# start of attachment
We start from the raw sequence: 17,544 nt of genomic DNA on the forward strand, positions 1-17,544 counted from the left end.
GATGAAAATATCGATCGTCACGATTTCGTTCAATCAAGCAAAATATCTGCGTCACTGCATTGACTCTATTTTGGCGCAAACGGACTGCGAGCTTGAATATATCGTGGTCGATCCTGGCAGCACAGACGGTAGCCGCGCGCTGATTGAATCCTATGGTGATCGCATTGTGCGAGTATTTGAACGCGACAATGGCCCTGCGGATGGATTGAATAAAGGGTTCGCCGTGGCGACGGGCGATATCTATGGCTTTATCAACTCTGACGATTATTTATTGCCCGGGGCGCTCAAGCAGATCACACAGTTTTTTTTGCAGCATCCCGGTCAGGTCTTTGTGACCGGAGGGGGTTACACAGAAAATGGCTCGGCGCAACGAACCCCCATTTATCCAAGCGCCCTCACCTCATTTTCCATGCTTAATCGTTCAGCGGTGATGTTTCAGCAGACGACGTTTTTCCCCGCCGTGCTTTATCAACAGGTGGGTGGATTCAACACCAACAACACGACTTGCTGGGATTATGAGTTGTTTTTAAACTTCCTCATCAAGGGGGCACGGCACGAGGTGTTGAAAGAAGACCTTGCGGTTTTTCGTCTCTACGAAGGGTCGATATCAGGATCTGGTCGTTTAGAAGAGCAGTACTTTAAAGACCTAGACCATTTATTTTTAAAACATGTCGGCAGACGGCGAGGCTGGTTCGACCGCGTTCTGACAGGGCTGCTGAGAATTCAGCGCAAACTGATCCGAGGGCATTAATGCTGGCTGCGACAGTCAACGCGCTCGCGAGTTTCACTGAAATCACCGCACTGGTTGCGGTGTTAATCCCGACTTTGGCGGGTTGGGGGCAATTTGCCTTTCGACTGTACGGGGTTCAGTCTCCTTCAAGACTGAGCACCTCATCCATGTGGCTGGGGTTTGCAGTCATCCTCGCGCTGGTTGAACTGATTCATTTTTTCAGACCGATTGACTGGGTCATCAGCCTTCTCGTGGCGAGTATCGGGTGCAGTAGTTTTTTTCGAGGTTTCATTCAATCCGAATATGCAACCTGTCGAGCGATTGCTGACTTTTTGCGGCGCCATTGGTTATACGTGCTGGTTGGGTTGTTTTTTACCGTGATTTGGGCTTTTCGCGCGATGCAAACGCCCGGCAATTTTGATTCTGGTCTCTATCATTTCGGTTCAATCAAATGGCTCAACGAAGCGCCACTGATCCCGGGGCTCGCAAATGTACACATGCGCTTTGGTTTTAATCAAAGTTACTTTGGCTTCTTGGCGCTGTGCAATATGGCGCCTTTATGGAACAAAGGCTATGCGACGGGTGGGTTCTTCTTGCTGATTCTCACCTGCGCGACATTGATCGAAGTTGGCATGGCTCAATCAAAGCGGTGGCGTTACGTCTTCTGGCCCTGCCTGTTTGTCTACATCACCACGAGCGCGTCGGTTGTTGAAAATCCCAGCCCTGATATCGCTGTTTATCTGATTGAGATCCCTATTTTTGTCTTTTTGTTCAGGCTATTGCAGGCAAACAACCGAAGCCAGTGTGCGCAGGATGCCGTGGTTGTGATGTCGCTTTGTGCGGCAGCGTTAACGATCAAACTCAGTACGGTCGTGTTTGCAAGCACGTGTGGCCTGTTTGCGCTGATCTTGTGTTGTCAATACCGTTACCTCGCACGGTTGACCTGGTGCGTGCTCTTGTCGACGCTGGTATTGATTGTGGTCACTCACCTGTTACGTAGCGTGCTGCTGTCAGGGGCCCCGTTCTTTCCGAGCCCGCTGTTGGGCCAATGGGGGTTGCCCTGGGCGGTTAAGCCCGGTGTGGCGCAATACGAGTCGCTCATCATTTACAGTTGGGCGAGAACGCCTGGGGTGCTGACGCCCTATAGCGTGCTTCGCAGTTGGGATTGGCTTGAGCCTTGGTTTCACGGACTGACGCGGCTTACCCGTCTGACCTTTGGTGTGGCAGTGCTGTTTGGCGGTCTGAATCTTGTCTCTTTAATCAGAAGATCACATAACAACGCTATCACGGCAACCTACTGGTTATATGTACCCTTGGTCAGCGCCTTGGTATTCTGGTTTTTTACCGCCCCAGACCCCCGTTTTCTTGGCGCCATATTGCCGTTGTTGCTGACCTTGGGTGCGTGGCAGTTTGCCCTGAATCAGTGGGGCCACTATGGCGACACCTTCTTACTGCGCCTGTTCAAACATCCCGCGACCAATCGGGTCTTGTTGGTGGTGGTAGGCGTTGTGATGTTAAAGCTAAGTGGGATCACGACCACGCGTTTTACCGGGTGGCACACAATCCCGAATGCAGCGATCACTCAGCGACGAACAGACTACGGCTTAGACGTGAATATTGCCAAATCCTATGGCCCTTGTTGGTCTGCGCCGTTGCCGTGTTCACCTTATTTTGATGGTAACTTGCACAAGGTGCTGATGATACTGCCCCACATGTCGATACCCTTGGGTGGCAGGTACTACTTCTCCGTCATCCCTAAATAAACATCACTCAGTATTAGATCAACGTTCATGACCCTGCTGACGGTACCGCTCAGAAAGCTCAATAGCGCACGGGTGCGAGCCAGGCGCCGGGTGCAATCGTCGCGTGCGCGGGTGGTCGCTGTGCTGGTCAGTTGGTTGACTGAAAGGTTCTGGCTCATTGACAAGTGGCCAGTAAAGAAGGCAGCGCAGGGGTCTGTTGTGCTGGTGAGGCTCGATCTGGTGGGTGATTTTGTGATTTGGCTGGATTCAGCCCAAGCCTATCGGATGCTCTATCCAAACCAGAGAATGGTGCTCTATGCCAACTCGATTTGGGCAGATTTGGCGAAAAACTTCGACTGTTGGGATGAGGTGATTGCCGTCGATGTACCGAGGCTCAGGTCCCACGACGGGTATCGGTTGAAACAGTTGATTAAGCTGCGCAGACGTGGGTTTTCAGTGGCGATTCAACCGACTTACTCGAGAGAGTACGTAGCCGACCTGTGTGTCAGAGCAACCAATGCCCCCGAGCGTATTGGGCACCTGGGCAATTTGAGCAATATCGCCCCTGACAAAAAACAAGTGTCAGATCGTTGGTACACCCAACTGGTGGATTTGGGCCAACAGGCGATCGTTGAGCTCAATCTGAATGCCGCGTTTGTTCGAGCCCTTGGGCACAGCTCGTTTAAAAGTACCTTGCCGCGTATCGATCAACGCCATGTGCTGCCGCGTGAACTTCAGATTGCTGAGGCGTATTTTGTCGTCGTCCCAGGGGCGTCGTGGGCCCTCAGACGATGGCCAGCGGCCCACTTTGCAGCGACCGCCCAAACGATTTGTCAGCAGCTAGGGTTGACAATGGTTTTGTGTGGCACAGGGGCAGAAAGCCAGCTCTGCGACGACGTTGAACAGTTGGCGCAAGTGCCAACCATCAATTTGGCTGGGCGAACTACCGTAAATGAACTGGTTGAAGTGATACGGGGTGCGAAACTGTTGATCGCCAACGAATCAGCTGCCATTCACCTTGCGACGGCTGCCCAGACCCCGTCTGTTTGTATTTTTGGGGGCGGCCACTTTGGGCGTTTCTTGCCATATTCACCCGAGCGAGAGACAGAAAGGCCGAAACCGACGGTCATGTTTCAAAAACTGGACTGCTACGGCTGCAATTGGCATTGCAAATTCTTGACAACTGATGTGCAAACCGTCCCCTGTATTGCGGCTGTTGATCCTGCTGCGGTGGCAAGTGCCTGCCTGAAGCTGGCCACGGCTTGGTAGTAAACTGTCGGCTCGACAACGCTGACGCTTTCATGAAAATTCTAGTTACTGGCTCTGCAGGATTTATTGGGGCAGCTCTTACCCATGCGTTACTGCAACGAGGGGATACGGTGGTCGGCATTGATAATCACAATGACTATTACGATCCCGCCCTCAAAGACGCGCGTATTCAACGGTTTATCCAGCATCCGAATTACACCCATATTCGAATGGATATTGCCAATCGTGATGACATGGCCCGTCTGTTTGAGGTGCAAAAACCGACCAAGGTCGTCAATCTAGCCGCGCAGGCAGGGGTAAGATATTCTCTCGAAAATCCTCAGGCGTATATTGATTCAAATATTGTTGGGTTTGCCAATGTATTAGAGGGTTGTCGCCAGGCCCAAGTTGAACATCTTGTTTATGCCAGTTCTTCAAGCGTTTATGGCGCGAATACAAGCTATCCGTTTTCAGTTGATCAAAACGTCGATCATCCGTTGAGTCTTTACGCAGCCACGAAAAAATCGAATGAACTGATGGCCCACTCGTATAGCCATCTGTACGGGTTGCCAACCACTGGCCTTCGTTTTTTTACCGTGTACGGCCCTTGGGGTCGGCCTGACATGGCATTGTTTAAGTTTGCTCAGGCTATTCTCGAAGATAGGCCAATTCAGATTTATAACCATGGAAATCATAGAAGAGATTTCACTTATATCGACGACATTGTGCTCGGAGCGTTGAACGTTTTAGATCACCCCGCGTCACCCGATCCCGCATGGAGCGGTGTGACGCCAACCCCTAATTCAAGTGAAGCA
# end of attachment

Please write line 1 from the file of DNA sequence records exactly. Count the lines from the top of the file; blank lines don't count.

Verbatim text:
We start from the raw sequence: 17,544 nt of genomic DNA on the forward strand, positions 1-17,544 counted from the left end.